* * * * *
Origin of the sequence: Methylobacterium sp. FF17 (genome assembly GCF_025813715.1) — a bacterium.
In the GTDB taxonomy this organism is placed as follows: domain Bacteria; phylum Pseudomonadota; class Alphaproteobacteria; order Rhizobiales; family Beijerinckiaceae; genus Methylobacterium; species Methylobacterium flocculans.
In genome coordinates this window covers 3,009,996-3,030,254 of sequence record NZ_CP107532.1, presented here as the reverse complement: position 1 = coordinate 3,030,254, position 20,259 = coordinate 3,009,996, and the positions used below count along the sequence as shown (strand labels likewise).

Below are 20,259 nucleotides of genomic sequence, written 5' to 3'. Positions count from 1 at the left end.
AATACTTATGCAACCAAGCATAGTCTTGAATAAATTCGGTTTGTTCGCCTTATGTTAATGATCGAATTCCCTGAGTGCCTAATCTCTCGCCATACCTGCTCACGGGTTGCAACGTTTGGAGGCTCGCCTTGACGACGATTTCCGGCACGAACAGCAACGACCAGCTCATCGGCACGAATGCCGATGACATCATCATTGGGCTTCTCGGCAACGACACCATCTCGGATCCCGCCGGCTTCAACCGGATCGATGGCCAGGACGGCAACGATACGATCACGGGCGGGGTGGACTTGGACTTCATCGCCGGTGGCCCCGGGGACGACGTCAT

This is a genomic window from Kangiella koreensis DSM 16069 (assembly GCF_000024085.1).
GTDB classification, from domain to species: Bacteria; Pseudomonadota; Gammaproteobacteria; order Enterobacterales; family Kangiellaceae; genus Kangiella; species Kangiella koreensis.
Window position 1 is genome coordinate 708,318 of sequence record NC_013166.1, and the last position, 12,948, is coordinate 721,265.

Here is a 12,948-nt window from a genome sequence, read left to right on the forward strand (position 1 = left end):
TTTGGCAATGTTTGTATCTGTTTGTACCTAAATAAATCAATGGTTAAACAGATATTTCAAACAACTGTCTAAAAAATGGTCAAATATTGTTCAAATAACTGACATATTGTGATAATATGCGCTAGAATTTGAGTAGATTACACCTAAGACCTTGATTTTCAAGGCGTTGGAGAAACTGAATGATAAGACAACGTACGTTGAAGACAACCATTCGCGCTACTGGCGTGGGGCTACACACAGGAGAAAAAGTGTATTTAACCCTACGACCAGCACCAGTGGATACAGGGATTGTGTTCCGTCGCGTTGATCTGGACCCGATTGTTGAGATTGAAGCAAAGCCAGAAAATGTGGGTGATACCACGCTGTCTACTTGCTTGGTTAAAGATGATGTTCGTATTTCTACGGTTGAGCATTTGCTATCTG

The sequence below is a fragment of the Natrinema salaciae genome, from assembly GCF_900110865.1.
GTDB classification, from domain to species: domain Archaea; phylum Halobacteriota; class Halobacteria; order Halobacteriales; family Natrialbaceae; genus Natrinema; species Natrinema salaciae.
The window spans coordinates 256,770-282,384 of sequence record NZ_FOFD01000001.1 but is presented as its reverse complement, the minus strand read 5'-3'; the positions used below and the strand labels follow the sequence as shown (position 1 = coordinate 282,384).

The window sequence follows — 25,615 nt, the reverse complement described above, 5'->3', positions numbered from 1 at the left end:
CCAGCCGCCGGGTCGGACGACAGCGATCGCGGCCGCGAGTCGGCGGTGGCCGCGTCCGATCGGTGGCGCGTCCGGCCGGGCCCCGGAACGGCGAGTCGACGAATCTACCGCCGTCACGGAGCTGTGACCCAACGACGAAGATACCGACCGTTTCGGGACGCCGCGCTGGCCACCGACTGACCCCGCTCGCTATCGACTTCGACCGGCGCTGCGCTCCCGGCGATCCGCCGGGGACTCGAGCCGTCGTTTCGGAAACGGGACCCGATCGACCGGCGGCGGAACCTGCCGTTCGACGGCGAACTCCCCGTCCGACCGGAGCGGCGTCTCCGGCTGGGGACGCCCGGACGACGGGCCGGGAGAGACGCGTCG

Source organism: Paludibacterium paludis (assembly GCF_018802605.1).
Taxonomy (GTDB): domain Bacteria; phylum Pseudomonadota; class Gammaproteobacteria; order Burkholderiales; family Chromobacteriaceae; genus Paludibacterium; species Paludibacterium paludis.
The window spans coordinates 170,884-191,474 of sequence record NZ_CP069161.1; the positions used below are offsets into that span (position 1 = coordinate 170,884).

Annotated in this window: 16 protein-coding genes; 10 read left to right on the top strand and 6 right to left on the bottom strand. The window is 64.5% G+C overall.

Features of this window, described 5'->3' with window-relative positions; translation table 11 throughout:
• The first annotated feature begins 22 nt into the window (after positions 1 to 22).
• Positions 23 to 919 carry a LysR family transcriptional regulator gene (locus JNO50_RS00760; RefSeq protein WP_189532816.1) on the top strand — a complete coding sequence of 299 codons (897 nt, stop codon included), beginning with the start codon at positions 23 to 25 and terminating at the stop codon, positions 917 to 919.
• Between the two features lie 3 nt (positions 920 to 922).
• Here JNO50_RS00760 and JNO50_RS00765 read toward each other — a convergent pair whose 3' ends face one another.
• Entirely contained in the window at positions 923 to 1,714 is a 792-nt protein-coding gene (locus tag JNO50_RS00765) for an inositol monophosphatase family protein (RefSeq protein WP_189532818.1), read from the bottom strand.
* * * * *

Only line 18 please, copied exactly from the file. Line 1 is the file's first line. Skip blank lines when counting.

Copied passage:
The window spans coordinates 170,884-191,474 of sequence record NZ_CP069161.1; the positions used below are offsets into that span (position 1 = coordinate 170,884).